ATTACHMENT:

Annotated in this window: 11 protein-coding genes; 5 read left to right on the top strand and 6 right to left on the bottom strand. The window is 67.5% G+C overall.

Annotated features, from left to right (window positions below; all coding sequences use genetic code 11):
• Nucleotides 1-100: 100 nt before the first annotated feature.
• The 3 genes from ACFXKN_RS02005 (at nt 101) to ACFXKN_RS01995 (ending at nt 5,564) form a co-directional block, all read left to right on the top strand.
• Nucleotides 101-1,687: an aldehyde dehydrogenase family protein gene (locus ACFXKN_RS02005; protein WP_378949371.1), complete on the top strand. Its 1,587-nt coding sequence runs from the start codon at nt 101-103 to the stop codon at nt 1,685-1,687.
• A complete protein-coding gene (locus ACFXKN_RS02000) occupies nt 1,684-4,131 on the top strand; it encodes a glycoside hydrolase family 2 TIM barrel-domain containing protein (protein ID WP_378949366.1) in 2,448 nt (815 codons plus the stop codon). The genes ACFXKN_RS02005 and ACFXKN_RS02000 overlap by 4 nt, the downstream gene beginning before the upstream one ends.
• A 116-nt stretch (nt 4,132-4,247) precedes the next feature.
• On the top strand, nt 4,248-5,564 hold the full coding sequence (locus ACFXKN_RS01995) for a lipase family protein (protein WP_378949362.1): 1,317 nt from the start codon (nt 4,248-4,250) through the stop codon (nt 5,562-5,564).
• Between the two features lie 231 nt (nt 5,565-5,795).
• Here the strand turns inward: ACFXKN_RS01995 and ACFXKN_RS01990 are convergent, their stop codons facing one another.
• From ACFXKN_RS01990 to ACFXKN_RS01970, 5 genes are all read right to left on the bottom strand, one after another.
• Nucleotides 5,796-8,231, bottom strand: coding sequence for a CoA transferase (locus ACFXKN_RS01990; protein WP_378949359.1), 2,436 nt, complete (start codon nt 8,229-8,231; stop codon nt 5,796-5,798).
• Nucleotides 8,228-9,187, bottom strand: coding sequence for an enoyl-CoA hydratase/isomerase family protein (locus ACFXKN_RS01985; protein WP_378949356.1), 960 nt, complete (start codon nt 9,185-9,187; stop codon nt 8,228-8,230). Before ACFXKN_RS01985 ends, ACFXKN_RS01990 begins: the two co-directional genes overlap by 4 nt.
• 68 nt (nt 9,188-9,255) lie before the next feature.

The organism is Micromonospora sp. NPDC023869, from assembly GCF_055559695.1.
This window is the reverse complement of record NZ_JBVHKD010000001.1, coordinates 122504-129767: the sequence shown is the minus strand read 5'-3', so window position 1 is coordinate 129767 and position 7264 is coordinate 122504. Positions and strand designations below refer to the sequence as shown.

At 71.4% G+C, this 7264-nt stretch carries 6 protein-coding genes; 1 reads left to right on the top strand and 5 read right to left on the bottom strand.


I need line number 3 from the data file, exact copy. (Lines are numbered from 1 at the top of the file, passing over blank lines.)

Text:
• Nucleotides 1-100: 100 nt before the first annotated feature.